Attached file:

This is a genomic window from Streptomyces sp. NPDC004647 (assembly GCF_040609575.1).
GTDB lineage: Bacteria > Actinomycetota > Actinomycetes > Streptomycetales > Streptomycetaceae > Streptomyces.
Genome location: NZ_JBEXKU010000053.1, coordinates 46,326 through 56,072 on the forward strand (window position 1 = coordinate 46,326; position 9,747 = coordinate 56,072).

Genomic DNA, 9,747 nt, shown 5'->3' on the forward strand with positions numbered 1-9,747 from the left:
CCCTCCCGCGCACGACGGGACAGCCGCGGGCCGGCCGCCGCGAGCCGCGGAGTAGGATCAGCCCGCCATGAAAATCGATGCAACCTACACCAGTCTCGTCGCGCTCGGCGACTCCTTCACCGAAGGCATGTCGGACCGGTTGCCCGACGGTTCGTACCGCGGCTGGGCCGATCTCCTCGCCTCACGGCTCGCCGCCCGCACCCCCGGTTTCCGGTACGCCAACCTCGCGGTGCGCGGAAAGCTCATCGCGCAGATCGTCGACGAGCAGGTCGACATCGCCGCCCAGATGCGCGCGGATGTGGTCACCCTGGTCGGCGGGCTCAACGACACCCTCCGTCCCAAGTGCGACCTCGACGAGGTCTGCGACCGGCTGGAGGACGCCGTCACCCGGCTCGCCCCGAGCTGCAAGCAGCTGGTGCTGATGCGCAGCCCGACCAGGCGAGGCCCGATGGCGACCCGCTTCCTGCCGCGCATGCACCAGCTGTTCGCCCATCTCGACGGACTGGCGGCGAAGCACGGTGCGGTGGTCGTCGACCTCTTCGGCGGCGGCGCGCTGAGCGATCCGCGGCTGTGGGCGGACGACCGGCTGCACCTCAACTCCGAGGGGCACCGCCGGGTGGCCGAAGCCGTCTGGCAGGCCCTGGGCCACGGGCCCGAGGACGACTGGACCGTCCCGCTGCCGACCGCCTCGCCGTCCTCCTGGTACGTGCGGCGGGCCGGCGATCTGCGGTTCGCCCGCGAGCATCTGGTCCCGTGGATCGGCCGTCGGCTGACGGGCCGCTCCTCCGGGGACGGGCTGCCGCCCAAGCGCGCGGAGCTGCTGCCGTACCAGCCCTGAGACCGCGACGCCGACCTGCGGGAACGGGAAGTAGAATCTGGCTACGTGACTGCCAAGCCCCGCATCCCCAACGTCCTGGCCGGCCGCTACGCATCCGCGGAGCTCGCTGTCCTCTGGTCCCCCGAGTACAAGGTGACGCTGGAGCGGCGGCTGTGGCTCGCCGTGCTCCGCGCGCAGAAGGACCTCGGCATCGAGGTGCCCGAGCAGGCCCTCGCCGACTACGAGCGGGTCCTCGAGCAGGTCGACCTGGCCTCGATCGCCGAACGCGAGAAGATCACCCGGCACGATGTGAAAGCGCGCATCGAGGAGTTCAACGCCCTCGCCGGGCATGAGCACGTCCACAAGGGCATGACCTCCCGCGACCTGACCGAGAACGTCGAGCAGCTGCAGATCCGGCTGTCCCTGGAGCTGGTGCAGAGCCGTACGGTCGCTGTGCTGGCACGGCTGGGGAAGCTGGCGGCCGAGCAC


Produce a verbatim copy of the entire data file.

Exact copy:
This is a genomic window from Streptomyces sp. NPDC004647 (assembly GCF_040609575.1).
GTDB lineage: Bacteria > Actinomycetota > Actinomycetes > Streptomycetales > Streptomycetaceae > Streptomyces.
Genome location: NZ_JBEXKU010000053.1, coordinates 46,326 through 56,072 on the forward strand (window position 1 = coordinate 46,326; position 9,747 = coordinate 56,072).

Genomic DNA, 9,747 nt, shown 5'->3' on the forward strand with positions numbered 1-9,747 from the left:
CCCTCCCGCGCACGACGGGACAGCCGCGGGCCGGCCGCCGCGAGCCGCGGAGTAGGATCAGCCCGCCATGAAAATCGATGCAACCTACACCAGTCTCGTCGCGCTCGGCGACTCCTTCACCGAAGGCATGTCGGACCGGTTGCCCGACGGTTCGTACCGCGGCTGGGCCGATCTCCTCGCCTCACGGCTCGCCGCCCGCACCCCCGGTTTCCGGTACGCCAACCTCGCGGTGCGCGGAAAGCTCATCGCGCAGATCGTCGACGAGCAGGTCGACATCGCCGCCCAGATGCGCGCGGATGTGGTCACCCTGGTCGGCGGGCTCAACGACACCCTCCGTCCCAAGTGCGACCTCGACGAGGTCTGCGACCGGCTGGAGGACGCCGTCACCCGGCTCGCCCCGAGCTGCAAGCAGCTGGTGCTGATGCGCAGCCCGACCAGGCGAGGCCCGATGGCGACCCGCTTCCTGCCGCGCATGCACCAGCTGTTCGCCCATCTCGACGGACTGGCGGCGAAGCACGGTGCGGTGGTCGTCGACCTCTTCGGCGGCGGCGCGCTGAGCGATCCGCGGCTGTGGGCGGACGACCGGCTGCACCTCAACTCCGAGGGGCACCGCCGGGTGGCCGAAGCCGTCTGGCAGGCCCTGGGCCACGGGCCCGAGGACGACTGGACCGTCCCGCTGCCGACCGCCTCGCCGTCCTCCTGGTACGTGCGGCGGGCCGGCGATCTGCGGTTCGCCCGCGAGCATCTGGTCCCGTGGATCGGCCGTCGGCTGACGGGCCGCTCCTCCGGGGACGGGCTGCCGCCCAAGCGCGCGGAGCTGCTGCCGTACCAGCCCTGAGACCGCGACGCCGACCTGCGGGAACGGGAAGTAGAATCTGGCTACGTGACTGCCAAGCCCCGCATCCCCAACGTCCTGGCCGGCCGCTACGCATCCGCGGAGCTCGCTGTCCTCTGGTCCCCCGAGTACAAGGTGACGCTGGAGCGGCGGCTGTGGCTCGCCGTGCTCCGCGCGCAGAAGGACCTCGGCATCGAGGTGCCCGAGCAGGCCCTCGCCGACTACGAGCGGGTCCTCGAGCAGGTCGACCTGGCCTCGATCGCCGAACGCGAGAAGATCACCCGGCACGATGTGAAAGCGCGCATCGAGGAGTTCAACGCCCTCGCCGGGCATGAGCACGTCCACAAGGGCATGACCTCCCGCGACCTGACCGAGAACGTCGAGCAGCTGCAGATCCGGCTGTCCCTGGAGCTGGTGCAGAGCCGTACGGTCGCTGTGCTGGCACGGCTGGGGAAGCTGGCGGCCGAGCAC